For Huawei to penetrate the German market successfully, it should adopt certain strategies. Some of the recommendations that also serve as strategies useful for the company’s expansion into Germany include the focus on quality, understanding the German culture, and the market. While Chinese buyers associate the quality of a product with its price, Germans do not focus on the price but look at the quality of a product (Daft & Samson 2014).
Therefore, to penetrate the market, the company should ensure that its products are top-notch in relation to quality and price. Consequently, the culture of Germans is quite different from that of the Chinese.
While Chinese buyers take referrals and ideas shared by the community seriously, their counterparts in Germany rarely focus on societal opinions. The little focus accorded to societal opinions emanates from their culture, which is more individualistic as shown by the table in Part B. Another recommendation that is useful in the German market is an understanding of its decentralized nature. According to Beckstein (2015), Coca Cola Company only became successful in Germany after adopting a strategy that matched the needs of clients in all the regions of the country. Fundamentally, utilisation of the three recommendations plays an instrumental role in helping Huawei to expand into Germany successfully.
Beckstein, M 2015, The politics of economic life, Routledge, New York.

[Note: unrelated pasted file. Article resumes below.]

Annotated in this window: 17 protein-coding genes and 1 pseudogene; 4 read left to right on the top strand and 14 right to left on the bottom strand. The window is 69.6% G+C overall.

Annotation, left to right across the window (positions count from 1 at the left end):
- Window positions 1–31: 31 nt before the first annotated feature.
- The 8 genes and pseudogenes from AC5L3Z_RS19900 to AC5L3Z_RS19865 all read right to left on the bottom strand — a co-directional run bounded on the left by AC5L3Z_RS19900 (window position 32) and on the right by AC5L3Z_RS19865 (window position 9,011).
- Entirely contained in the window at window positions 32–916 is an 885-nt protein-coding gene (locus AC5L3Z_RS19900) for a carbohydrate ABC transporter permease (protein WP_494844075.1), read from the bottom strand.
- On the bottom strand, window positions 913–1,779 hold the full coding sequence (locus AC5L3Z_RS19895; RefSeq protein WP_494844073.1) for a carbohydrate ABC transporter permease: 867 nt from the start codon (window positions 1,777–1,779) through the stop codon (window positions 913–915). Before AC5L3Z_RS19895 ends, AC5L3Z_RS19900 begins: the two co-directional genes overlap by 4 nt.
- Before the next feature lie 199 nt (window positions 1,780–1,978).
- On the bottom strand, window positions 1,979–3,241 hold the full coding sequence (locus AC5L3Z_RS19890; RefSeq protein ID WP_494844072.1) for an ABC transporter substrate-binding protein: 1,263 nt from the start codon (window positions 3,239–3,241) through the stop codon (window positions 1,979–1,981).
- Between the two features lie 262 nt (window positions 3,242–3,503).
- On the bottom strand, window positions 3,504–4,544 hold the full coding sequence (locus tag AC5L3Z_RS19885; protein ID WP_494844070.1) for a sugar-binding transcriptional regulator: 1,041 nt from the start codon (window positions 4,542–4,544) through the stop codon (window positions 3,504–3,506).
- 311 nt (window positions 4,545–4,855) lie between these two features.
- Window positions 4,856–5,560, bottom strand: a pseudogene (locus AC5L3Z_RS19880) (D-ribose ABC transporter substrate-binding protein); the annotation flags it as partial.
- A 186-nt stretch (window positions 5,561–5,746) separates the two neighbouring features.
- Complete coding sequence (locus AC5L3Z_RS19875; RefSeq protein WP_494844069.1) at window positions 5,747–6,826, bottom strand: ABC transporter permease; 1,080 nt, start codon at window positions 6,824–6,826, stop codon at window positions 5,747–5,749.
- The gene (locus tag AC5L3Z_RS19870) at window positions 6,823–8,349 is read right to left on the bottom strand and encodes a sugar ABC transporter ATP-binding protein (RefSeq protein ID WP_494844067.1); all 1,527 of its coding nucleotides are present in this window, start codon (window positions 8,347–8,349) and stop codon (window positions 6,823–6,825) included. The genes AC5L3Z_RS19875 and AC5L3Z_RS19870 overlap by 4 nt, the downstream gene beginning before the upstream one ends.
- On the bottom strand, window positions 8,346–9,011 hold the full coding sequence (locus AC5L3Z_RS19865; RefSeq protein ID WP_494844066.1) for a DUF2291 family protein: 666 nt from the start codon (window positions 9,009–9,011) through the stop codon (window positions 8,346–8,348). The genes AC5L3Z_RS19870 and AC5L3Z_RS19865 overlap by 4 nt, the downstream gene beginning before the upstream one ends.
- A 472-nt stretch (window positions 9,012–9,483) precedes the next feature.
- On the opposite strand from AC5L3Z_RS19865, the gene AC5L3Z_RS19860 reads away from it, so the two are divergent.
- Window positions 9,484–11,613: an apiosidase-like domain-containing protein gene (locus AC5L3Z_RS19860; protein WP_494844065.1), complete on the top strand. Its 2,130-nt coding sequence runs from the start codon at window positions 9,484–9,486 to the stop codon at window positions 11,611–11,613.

Beugelsdijk, S, Maseland, R & Hoorn, A 2015, ‘Are scores on Hofstede’s dimensions of national culture stable over time? A cohort analysis’, Global Strategy Journal, vol. 3, no. 1, pp. 223-240.
Daft, R & Samson, D 2014, Fundamentals of management: Asia pacific edition PDF, Cengage Learning Australia, Sydney.
Gremme, M 2015, Comparison of Germany-China on the basis of Geert Hofstede’s dimensions of national culture, GRIN Publishing, Berlin.
Hanzlick, M 2015, Management control systems and cross-cultural research: empirical evidence on performance measurement, performance evaluation and rewards in a cross-cultural comparison, Lohmar Publishers, Berlin.
Kolstad, A & Gjesvik, N 2014, ‘Collectivism, individualism, and pragmatism in China: implications for perceptions of mental health’, Transcultural Psychiatry, vol. 51, no. 2, pp. 264-285.
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Mazanec, J, Crotts, J, Gursoy, D & Lu, L 2015, ‘Homogeneity versus heterogeneity of cultural values: an item-response theoretical approach applying Hofstede’s cultural dimensions in a single nation’, Tourism Management, vol. 48, no. 1, pp. 299-304.
Robbins, S, Bergman, R, Stagg, I & Coulter, M 2014, Management VS. Sydney, Pearson Education Australia, Sydney.